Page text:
Amelie Lens’ EXHALE Records continues to deliver fiercely dynamic techno from the underground’s most promising, rising and established artists with its second VA compilation.

Following EXHALE’s first VA release in 2020, the party series turned label once again welcomes existing members, flourishing producers and blossoming new artists to the EXHALE family for its second various artists compilation.

Opening the record are hardware aficionados 999999999with ‘Alarm 303’ – a powerful techno floor destroyerarmedwith a reverberating kick, rushy rave stabs and abarrage of alarms. Promising newcomer Jastice presentsanenergetic ravey cut that weaves between faded synthsand a softened vocal, accompanied by an entrancinginterlude with ‘Hey You’. Mancunian producer Kontaindishes out ‘Neck Crank’, a hybrid of gritty rumblingbasschords, strident synths and an unwavering kick. Istanbul’sGräfin continues by deftly combining electronic stabs,flurried hi-hats and gravitating synths layered abovethe melody in ‘Chatty Echoes’.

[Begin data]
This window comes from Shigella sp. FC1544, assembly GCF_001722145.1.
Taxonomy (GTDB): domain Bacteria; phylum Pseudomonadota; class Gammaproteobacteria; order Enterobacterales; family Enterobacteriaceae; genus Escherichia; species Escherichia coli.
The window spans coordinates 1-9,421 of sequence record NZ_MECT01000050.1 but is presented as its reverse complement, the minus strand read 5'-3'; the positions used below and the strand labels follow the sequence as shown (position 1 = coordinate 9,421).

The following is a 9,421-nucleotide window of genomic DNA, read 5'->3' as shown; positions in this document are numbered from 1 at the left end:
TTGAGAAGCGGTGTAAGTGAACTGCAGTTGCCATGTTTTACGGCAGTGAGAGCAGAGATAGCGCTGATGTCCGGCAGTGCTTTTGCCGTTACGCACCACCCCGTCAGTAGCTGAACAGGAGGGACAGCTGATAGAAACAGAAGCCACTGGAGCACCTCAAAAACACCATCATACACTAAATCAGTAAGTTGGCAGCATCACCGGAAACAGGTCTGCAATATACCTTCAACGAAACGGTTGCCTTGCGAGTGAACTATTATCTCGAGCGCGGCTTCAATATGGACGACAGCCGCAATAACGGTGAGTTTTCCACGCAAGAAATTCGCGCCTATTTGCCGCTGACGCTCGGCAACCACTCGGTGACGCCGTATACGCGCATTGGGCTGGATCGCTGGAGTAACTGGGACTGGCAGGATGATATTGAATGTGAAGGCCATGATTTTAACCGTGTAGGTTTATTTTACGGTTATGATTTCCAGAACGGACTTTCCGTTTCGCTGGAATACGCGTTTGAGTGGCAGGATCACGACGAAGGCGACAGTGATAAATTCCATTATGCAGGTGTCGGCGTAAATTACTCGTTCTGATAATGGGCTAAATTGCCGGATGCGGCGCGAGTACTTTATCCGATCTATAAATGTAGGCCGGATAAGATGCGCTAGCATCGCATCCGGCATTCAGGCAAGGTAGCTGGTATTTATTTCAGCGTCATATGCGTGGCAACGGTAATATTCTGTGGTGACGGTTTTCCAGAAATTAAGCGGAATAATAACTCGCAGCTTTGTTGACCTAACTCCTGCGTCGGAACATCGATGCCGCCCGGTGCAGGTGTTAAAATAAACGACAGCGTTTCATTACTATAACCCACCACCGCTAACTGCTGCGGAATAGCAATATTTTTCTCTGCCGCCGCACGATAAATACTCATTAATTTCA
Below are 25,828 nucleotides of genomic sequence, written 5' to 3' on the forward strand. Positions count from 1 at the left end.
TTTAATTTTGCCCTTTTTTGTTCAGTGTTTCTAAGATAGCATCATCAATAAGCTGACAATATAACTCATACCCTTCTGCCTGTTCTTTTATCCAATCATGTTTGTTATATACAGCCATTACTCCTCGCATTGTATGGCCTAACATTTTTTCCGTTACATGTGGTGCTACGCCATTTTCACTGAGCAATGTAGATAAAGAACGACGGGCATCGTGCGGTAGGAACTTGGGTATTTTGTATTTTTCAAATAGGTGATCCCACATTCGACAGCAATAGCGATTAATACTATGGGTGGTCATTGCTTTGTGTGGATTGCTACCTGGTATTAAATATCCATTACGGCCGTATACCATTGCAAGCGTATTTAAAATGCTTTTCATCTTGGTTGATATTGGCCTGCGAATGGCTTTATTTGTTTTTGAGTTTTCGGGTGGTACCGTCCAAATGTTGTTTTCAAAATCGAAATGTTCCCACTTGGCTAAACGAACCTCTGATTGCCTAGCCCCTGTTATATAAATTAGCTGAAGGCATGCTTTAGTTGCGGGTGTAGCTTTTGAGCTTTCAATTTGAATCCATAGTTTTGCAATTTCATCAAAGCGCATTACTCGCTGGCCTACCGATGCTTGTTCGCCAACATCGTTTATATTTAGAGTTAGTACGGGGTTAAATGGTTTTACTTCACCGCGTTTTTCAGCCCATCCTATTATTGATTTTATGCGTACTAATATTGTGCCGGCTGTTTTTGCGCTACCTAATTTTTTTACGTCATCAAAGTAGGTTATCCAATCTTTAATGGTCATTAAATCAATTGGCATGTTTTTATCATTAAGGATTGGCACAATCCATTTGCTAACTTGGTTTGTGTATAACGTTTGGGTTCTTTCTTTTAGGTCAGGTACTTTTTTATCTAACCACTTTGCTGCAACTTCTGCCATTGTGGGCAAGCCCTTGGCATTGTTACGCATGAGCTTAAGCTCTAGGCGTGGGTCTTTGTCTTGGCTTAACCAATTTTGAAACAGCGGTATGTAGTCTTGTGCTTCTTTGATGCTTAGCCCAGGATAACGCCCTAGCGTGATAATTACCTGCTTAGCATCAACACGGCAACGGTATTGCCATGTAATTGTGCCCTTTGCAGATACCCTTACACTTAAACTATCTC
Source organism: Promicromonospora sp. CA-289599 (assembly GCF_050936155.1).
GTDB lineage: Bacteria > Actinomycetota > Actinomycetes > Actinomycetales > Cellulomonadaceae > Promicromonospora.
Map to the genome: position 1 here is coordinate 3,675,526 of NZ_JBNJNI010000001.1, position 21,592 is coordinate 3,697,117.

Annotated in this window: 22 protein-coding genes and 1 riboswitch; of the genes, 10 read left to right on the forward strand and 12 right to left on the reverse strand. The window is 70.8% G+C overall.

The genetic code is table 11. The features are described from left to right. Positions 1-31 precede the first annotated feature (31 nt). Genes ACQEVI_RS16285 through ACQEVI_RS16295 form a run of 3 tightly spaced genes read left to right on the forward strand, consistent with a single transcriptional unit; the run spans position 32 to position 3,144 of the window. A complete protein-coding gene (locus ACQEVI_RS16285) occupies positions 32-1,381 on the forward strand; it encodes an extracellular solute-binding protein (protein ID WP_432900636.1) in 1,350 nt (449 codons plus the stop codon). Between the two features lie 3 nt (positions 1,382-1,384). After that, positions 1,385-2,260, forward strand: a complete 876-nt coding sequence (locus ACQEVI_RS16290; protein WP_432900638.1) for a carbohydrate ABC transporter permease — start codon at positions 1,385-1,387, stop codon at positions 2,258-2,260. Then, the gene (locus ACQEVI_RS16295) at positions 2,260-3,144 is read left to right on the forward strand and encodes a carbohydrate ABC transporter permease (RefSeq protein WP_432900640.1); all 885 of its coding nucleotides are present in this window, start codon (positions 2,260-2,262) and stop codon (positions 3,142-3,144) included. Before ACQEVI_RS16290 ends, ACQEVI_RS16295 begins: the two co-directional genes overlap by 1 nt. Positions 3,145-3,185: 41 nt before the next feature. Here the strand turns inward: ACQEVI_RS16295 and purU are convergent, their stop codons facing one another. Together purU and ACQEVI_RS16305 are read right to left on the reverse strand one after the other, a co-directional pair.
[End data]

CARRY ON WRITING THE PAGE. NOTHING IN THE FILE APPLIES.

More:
Following is ‘Bóg Jest w Techno’ event boss Sept,who presents us with a stripped back cut layered withpiercing synth keys and gentle electro elements in‘Beyond The Veil’. Acid stabs and a female voiceechothe track title in Raven’s trippy cut ‘Metal On Metal’,with light airy synths to close out that simulateeuphoria. We’re taken on a dark and weighteir expeditionwith in ‘Systematic Ignorance’ – abrooding bass drives the sound, with acid melodiesadding texture throughout. Keeping up pace is ‘Kendall’ by Trym, a cinematic composition that utilise scymbals, hi-hats and synth notes to create abrighter melody over its dark percussion.

Rounding off is London techno talent Charlie Sparks who equips the record with weapon ‘Tataki’, combining Japanese vocals with acid 303’s, sirens and powerful kick drums. Next up we have Under Black Helmet with ‘Rogue’, an industrial style track that uses familiar dark themes characterized by distorted keys and commanding kicks. Brooklyn’s Xiorro follows with ‘Healing Colors’ featuring Adrestia, with a yearning distorted vocal sample, protruding percussion and jagged synth keys. The finale is delivered by EXHALE mainstay Ahl Iver’s ‘There Is Always Light’ – a trancy endeavour that juggles hi-hats and cymbals with twinkling euphoric synth keys and long waning bass chords.